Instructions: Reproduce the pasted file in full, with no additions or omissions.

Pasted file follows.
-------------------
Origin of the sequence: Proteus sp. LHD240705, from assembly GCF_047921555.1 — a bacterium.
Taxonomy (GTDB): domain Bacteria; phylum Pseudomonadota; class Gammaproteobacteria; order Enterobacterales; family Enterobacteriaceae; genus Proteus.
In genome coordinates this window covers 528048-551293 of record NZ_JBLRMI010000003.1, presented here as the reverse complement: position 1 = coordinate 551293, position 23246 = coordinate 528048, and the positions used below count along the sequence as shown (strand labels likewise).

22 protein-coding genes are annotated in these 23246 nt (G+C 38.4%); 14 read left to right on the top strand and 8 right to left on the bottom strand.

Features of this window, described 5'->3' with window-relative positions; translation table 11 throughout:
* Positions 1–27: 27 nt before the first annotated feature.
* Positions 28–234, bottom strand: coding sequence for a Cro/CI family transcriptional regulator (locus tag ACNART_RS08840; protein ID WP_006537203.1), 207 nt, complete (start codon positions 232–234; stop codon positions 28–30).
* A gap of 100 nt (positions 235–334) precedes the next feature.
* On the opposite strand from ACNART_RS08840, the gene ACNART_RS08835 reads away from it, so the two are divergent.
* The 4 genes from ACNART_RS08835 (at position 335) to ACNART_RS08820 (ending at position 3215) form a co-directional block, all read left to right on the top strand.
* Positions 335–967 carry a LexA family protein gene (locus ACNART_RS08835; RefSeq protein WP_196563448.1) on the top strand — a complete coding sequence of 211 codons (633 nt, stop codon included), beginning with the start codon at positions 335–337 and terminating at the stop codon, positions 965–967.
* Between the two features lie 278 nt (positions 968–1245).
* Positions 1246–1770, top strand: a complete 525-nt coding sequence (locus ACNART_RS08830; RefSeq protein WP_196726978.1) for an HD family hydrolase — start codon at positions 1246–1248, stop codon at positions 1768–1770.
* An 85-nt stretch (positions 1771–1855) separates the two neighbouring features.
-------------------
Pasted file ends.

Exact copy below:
Origin of the sequence: Proteus sp. LHD240705, from assembly GCF_047921555.1 — a bacterium.
Taxonomy (GTDB): domain Bacteria; phylum Pseudomonadota; class Gammaproteobacteria; order Enterobacterales; family Enterobacteriaceae; genus Proteus.
In genome coordinates this window covers 528048-551293 of record NZ_JBLRMI010000003.1, presented here as the reverse complement: position 1 = coordinate 551293, position 23246 = coordinate 528048, and the positions used below count along the sequence as shown (strand labels likewise).

22 protein-coding genes are annotated in these 23246 nt (G+C 38.4%); 14 read left to right on the top strand and 8 right to left on the bottom strand.

Features of this window, described 5'->3' with window-relative positions; translation table 11 throughout:
* Positions 1–27: 27 nt before the first annotated feature.
* Positions 28–234, bottom strand: coding sequence for a Cro/CI family transcriptional regulator (locus tag ACNART_RS08840; protein ID WP_006537203.1), 207 nt, complete (start codon positions 232–234; stop codon positions 28–30).
* A gap of 100 nt (positions 235–334) precedes the next feature.
* On the opposite strand from ACNART_RS08840, the gene ACNART_RS08835 reads away from it, so the two are divergent.
* The 4 genes from ACNART_RS08835 (at position 335) to ACNART_RS08820 (ending at position 3215) form a co-directional block, all read left to right on the top strand.
* Positions 335–967 carry a LexA family protein gene (locus ACNART_RS08835; RefSeq protein WP_196563448.1) on the top strand — a complete coding sequence of 211 codons (633 nt, stop codon included), beginning with the start codon at positions 335–337 and terminating at the stop codon, positions 965–967.
* Between the two features lie 278 nt (positions 968–1245).
* Positions 1246–1770, top strand: a complete 525-nt coding sequence (locus ACNART_RS08830; RefSeq protein WP_196726978.1) for an HD family hydrolase — start codon at positions 1246–1248, stop codon at positions 1768–1770.
* An 85-nt stretch (positions 1771–1855) separates the two neighbouring features.